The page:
Crime statistics are an annual ritual to mourn the never-ending violation of women and children

Every year, the Minister of Police reveals, amongst other figures, how many more women and girls have been murdered or raped, but very little about how it will be prevented in the coming year.

The release of the crime statistics is an annual ritual to mourn the nameless women and girls who will be no more than a mere figure in our collective memories. But in the minds and hearts of their loved ones, the gaping hole is yet to be filled. Each year, we wait with bated breathes to hear the Minister of Police deliver the annual figures, and each year we must demand solutions. Each year, we must ask for accountability, we must ask what will change, this time. These statistics come a few weeks after the brutal gang rape that took place in Krugersdorp and a few months after the national outcry regarding the murder of Namhla Mtwa. And many have been violated and killed since.

The figures are a clear indication that we live in an unsafe world. We live in an unsafe country, women and children in this country are victims, they continue to fall victim to the crimes committed in this country.

"While we do see that murder has gone up, and that murder affects all genders. But we cannot ignore the fact that women and children are the most vulnerable, particularly when we hear of 9560 rapes that were recorded,” says Phinah Kodisang, the CEO of Soul City Institute.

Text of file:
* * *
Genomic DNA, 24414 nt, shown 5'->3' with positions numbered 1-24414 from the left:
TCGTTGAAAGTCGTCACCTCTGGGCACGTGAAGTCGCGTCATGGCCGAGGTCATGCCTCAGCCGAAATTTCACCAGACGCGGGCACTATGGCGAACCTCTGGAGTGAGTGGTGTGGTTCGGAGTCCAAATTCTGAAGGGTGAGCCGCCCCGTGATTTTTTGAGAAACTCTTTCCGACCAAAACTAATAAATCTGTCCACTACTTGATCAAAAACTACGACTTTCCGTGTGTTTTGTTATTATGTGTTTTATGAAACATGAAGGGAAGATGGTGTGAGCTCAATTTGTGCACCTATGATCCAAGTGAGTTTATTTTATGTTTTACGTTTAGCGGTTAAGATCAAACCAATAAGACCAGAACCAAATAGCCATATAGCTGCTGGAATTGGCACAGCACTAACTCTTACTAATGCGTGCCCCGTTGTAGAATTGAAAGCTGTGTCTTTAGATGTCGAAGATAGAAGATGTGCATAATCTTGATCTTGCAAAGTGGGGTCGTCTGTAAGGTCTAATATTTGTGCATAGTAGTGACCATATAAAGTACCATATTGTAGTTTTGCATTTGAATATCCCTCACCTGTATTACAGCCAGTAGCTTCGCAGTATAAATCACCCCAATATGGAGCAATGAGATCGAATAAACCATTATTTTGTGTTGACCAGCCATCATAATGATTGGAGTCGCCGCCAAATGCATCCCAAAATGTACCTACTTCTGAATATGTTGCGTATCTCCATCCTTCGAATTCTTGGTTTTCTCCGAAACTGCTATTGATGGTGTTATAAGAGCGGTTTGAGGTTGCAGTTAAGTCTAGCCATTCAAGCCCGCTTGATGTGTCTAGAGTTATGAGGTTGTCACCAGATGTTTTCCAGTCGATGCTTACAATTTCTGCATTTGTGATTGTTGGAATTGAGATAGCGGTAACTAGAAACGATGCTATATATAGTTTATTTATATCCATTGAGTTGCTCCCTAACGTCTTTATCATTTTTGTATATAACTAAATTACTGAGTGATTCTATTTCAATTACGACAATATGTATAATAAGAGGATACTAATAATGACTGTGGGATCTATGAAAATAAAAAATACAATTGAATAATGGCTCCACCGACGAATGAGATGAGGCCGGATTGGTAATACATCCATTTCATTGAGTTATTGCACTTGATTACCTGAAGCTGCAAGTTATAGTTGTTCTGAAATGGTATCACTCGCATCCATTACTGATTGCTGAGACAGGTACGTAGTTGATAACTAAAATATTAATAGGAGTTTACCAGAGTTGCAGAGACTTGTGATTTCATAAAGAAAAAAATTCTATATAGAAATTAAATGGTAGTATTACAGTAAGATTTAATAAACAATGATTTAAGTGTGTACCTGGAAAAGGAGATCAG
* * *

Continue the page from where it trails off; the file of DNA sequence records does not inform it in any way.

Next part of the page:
There is nothing to celebrate about the 500 decrease that has been reported, because we know that the statistics that we are seeing are not a true representation of the picture.

"There is generally a distrust of the police. So, people don't go and report and therefore whatever numbers that we see, are not a true reflection of the levels of violence women and children face in our country.”

All South Africans have a duty to lower these numbers every day until violence and rape were no longer the status quo. In order to do this, we will require the collective will to end rape and femicide as well as the structural and institutional support needed such as the full implementation of the National Strategic Plan for Gender-Based Violence and Femicide, which activists fought tooth and nail to have development. While we can all contribute to the changing of the statistics, the political will of those in power is integral to the fulfillment of policies, laws and budgets that enable dedication to end GBV and femicide.

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